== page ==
Too much flexibility is just as bad as not enough. You must strive to achieve a perfect balance between strength and flexibility. If you get this right you can do anything and live life full of fun and enjoyment.

For more ideas and information on specific topics I may not have covered in detail be sure to check out our INDEX PAGE on the website that has over 300 of our best articles. These are all sorted into categories for quick reference so you can find what you are after more easily.

If you live in Melbourne and would like to know more about our programs click the image below to request a free consultation and I will be in touch within 24 hours to book a time.

About The Author

Nick Jack is owner of No Regrets Personal Training and has over 15 years’ experience as a qualified Personal Trainer, Level 2 Rehabilitation trainer, CHEK practitioner, and Level 2 Sports conditioning Coach. Based in Melbourne Australia he specialises in providing solutions to injury and health problems for people of all ages using the latest methods of assessing movement and corrective exercise.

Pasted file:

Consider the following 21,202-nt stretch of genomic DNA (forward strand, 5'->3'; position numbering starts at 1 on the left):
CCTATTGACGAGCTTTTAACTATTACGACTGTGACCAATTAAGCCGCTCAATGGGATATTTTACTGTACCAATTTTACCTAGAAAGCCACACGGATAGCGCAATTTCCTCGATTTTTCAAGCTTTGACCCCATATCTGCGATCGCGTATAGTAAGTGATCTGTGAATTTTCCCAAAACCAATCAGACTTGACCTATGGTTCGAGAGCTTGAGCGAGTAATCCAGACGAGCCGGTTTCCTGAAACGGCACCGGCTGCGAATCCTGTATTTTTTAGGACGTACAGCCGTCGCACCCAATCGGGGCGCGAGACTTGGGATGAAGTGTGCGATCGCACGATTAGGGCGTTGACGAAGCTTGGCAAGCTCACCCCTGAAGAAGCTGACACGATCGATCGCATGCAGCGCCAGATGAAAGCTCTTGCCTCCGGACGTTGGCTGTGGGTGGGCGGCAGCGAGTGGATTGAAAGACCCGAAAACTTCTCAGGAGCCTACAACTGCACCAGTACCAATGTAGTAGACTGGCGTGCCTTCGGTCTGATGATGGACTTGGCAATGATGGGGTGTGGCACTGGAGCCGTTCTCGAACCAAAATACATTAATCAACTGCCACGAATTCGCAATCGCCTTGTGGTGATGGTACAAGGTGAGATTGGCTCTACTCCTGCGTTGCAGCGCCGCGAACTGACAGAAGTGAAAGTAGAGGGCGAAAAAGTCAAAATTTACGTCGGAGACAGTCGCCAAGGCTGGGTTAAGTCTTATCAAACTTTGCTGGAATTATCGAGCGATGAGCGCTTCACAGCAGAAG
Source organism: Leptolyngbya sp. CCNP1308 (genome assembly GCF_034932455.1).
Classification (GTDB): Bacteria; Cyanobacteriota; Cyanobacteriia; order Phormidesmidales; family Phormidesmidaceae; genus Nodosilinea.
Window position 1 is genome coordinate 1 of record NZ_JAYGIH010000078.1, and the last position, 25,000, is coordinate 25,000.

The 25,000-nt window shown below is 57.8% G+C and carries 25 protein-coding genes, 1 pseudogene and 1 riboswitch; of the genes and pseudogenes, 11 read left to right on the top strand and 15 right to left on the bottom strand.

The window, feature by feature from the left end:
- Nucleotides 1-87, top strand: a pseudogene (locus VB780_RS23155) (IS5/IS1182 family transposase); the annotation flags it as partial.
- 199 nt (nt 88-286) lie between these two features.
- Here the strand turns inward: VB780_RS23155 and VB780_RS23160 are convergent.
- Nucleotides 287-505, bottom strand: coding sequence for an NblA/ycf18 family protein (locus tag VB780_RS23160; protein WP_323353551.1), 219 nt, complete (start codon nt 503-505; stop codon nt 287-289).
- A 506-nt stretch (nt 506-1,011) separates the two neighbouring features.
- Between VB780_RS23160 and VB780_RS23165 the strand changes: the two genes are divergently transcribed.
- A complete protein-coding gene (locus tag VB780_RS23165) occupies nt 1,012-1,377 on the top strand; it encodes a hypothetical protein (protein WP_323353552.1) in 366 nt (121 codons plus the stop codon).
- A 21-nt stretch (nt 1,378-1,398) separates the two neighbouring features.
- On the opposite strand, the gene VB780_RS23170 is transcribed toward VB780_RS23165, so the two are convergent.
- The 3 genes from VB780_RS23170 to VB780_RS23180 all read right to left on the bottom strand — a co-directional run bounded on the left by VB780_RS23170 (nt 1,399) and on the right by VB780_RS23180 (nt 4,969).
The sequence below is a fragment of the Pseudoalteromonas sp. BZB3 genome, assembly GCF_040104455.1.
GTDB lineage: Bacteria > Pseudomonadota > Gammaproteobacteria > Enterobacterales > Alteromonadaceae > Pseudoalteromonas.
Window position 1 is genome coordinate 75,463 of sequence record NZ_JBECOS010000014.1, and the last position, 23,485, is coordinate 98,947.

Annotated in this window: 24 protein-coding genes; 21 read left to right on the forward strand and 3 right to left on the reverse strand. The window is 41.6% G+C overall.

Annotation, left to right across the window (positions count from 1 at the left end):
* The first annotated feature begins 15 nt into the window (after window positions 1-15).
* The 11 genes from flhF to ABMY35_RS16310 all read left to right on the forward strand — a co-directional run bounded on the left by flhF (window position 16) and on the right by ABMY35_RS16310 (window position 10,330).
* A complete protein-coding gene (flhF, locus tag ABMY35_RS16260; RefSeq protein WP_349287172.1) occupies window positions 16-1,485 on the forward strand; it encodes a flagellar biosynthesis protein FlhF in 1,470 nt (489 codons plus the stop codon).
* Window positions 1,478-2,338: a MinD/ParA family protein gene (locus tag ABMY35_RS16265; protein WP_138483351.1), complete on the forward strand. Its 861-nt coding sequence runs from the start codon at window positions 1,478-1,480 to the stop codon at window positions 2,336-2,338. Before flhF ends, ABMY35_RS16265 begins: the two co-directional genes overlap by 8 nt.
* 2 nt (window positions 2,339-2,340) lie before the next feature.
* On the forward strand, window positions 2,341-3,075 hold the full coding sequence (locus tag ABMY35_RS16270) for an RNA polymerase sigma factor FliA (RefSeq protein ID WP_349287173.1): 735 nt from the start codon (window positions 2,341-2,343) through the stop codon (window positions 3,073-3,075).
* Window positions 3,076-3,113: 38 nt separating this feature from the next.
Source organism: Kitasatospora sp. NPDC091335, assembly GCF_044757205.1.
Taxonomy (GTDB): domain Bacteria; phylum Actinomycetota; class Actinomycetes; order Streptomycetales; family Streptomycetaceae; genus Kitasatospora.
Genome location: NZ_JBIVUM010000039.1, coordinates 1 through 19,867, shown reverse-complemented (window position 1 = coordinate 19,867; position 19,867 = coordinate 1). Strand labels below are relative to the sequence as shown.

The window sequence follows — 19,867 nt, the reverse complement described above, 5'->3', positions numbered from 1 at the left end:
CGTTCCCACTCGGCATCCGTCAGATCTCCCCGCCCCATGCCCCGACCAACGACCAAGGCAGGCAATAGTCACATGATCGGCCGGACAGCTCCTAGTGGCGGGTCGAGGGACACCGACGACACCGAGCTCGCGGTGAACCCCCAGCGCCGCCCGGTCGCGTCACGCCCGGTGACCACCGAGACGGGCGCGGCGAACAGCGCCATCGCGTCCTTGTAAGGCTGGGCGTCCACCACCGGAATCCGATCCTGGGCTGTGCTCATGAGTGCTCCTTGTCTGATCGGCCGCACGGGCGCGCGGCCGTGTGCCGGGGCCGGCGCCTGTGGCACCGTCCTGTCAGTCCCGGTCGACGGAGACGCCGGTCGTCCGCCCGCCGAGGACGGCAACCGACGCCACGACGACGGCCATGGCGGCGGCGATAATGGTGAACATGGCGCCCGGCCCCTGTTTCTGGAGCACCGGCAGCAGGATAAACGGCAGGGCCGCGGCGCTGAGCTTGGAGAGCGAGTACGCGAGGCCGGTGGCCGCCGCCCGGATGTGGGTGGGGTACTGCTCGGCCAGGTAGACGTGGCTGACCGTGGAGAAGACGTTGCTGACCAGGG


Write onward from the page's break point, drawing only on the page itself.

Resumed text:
• Functional Anatomy of the Pelvis and the Sacroiliac Joint - By John Gibbons
  • The Vital Glutes - By John Gibbons
  • Movement - By Gray Cook
  • Corrective Exercise Solutions - by Evan Osar
  • Back Pain Mechanic - by Dr Stuart McGill
  • Diagnosis & Treatment Of Movement Impairment Syndromes - By Shirley Sahrman
  • Low Back Disorders - by Dr Stuart McGill
  • Ultimate Back Fitness & Performance - by Dr Stuart McGill
  • Core Stability - by Peak Performance
  • Athletic Body in Balance - by Gray Cook
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  • Motor Learning and Performance - By Richard A Schmidt and Timothy D Lee
  • Assessment & Treatment Of Muscle Imbalance - By Vladimir Janda
  • How To Eat, Move & Be Healthy by Paul Chek
  • Scientific Core Conditioning Correspondence Course - By Paul Chek
  • Advanced Program Design - By Paul Chek
  • Twist Conditioning Sports Strength - By Peter Twist
  • Twist Conditioning Sports Movement - By Peter Twist
  • Functional Training For Sports - By Mike Boyle
  • Athletes Acceleration Speed Training & Game Like Speed - by Lee Taft
  • Knee Injuries In Athletes - by Sports Injury Bulletin
  • The ACL Solution - by Robert G Marx
  • Understanding & Preventing Non-Contact ACL Injuries - American Orthopaedic Society For Sports Medicine